Fairfax County executive Edward L. Long Jr. proposed a budget Tuesday that would address a projected shortfall by cutting 45 county jobs, offering limited raises for government employees and allocating $14 million less than what the county school system asked for.

The $3.81 billion general-fund budget does not call for an increase in residential property taxes, which Long purposely avoided in a year when residents are already primed to see an average property tax hike of $185 because of increases in home assessments.

It cuts about $25 million from libraries, family programs and other services — difficult trims, Long said, after several years of reductions triggered by the 2008 recession.

“We tried to maintain core services,” Long said of the budget, which also delays some planned investments in county computer networks and other projects. “All the choices are bad.”

Before adopting a final budget in late April, the Board of Supervisors will hold public hearings on the draft budget and vote on whether to keep the county’s residential tax rate at $1.09 per $100 of assessed value.

The lingering effects of federal sequestration cuts and a sputtering local economy have led to declines in commercial tax revenue in Fairfax and a 15.2 percent office vacancy rate — the worst since 1991.

As a result, last fall, Long projected a $100 million budget shortfall, which was later revised to about $89 million. To address it, he proposed a menu of spending increases and sacrifices, prompting complaints on Tuesday from supervisors and others.

For schools, Long offered $2.01 billion in county funding — a $66.7 million increase. That proposal falls short of the $2.4 billion spending plan the School Board adopted this month.

School officials say they need the full amount to pay for full-day Mondays, $70 million in raises for teachers and other costs in the fast-growing system.

“We had hoped the county executive would have recognized that the school board’s advertised budget is a realistic and pragmatic plan that deserves full funding,” Superintendent Karen Garza said in a statement. “We’re hopeful the supervisors will support additional funding to prevent further reductions in classroom programs.”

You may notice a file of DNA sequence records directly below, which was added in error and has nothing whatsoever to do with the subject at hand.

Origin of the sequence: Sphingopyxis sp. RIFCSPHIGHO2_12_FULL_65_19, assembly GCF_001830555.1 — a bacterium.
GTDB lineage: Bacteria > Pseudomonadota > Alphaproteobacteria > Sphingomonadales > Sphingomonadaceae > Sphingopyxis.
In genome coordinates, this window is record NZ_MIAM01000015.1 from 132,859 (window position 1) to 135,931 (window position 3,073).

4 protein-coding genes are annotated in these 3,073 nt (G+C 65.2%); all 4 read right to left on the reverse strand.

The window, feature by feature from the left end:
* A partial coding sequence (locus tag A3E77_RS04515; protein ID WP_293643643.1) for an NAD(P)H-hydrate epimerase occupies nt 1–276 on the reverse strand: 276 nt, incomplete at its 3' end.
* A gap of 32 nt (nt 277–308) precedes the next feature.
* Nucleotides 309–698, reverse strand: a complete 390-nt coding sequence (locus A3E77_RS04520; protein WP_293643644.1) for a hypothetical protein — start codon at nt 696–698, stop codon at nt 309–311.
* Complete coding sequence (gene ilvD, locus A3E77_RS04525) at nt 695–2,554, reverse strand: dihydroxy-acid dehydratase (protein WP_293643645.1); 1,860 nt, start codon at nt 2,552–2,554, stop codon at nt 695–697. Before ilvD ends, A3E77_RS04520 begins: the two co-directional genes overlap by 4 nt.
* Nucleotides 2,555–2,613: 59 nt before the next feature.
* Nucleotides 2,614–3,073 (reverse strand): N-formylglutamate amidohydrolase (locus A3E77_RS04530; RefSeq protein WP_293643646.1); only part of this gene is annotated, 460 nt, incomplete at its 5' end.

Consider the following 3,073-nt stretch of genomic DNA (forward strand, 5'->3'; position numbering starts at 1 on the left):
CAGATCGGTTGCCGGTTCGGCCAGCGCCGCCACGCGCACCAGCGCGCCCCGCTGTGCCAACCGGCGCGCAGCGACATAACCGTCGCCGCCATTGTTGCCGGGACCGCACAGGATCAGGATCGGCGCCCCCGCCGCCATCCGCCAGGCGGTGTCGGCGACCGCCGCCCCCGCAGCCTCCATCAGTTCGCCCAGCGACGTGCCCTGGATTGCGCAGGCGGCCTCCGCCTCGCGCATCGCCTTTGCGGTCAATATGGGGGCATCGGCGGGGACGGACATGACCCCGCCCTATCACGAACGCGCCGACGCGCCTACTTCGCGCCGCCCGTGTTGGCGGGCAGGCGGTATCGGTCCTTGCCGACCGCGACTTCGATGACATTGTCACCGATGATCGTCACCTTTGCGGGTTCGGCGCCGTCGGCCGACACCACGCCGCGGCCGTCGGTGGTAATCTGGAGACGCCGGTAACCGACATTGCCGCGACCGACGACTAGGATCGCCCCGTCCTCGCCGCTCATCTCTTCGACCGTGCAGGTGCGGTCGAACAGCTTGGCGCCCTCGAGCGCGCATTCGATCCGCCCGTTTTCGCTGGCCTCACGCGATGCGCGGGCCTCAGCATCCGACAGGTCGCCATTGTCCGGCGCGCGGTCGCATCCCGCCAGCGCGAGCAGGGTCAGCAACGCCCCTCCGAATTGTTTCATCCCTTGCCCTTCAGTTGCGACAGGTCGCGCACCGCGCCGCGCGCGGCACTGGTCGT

Long recommended a total of $9.46 million in raises for the county’s 12,000 workers — an increase of about 0.84 percent, or half of the 1.68 percent rate at which the cost of living has increased over the past year. He also eliminated a net of 45 jobs.

To address concerns about Fairfax losing its AAA bond rating, Long proposed adding $8.57 million to county pension plans, moving them closer to being funded at 90 percent. Wall Street rating agencies have threatened to downgrade Fairfax debt if the pensions are not funded at or near that threshold, and that could lead to higher long-term debt payments.

Long also recommended increasing emergency budget reserves above the current 5 percent of general-fund spending, which rating agencies also have cited as a concern. “We’re at the lower rate of our reserves for a triple-A jurisdiction,” he warned supervisors. “We simply cannot do that.”

Several supervisors expressed frustration over the options.

Supervisor John C. Cook (R-Braddock) questioned shifting more money to pension funds without long-term reforms in those programs.

Supervisor Jeff C. McKay (D-Lee) said he’s worried that a proposal to leave vacant four urban-planning positions will hurt revitalization efforts.

And Supervisor Penelope A. Gross (D-Mason) said the proposal to curtail raises could spoil the “sweet spot” reached in relations between county officials and employee unions.

“This makes it a little sour,” Gross said.

In all, said Supervisor Catherine M. Hudgins (D-Hunter Mill), the entire draft budget “is a bit sobering.”

T. Rees Shapiro contributed to this report.